Linda E. Petree

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OBJECTIVE We describe the systematic approach to incidental findings (IFs) used at the Mind Research Network (MRN) where all MRI scans receive neuroradiologist interpretation and participants are provided results. METHODS From 2004 to 2011, 8,545 MRI scans were acquired by 45 researchers. As mandated by MRN's external institutional review board, all(More)
How far does a researcher's responsibility extend when an incidental finding is identified? Balancing pertinent ethical principles such as beneficence, respect for persons, and duty to rescue is not always straightforward, particularly in neuroimaging research where empirical data that might help guide decision-making is lacking. We conducted a systematic(More)
BACKGROUND Although incidental findings (IF) are commonly encountered in neuroimaging research, there is no consensus regarding what to do with them. Whether researchers are obligated to review scans for IF, or if such findings should be disclosed to research participants at all, is controversial. Objective data are required to inform reasonable research(More)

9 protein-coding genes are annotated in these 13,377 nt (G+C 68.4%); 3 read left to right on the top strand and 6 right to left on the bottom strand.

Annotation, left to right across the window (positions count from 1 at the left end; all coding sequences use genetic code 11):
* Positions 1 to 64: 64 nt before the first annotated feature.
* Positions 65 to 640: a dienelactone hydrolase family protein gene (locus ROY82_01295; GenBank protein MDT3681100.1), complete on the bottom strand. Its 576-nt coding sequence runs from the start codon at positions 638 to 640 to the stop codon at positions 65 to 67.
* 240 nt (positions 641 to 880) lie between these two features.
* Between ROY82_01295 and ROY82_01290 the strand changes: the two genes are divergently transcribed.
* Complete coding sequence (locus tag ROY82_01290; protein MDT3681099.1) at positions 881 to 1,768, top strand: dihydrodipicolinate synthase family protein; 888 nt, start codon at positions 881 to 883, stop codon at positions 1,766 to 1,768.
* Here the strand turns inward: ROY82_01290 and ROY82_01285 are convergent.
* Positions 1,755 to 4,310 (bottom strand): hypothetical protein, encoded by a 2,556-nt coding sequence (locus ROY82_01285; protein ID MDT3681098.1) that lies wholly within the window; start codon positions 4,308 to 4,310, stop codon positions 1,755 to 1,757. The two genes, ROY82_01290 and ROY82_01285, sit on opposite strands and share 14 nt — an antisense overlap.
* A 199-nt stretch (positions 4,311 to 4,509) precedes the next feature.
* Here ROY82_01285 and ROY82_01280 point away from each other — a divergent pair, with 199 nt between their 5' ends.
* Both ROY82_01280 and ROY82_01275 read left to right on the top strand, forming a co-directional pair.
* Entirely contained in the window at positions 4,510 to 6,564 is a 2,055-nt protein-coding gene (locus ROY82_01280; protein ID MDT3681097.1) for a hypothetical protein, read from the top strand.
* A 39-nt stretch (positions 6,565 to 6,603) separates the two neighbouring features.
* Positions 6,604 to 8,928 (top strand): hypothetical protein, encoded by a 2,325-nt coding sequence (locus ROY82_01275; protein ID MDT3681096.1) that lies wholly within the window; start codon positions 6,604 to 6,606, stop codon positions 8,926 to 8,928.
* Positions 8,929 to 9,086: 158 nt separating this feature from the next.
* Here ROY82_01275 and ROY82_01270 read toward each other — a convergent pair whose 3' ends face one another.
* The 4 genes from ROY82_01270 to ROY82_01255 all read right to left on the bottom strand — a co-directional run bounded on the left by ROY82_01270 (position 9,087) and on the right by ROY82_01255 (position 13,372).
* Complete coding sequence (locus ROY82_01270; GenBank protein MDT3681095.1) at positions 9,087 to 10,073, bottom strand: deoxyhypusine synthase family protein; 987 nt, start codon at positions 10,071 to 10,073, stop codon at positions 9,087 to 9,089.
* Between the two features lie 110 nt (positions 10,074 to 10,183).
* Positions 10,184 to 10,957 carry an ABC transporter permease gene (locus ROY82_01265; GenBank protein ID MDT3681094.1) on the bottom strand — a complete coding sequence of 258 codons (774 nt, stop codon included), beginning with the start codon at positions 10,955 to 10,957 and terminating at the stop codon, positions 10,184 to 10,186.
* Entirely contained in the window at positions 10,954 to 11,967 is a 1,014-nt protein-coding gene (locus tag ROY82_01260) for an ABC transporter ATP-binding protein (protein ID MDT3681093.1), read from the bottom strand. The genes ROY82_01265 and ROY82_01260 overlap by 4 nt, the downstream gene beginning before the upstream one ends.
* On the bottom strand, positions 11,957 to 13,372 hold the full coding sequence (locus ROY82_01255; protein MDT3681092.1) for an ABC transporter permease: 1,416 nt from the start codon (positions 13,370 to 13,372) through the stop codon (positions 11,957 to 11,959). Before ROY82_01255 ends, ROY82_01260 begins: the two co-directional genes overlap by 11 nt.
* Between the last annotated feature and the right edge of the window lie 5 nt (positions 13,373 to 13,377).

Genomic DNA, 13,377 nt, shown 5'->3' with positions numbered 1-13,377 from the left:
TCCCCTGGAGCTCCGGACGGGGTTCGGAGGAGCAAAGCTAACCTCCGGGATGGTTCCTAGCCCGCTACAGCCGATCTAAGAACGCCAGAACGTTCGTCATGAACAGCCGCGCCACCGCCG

PURPOSE To identify the specific needs, preferences and expectations of the stakeholders impacted by returning neuroimaging incidental findings to research participants. METHODS Six key stakeholder groups were identified to participate in focus group discussions at our active neuroimaging research facility: Participants, Parents of child participants,(More)
BACKGROUND Returning neuroimaging incidental findings (IF) may create a challenge to research participants' health literacy skills as they must interpret and make appropriate healthcare decisions based on complex radiology jargon. Disclosing IF can therefore present difficulties for participants, research institutions and the healthcare system. The purpose(More)
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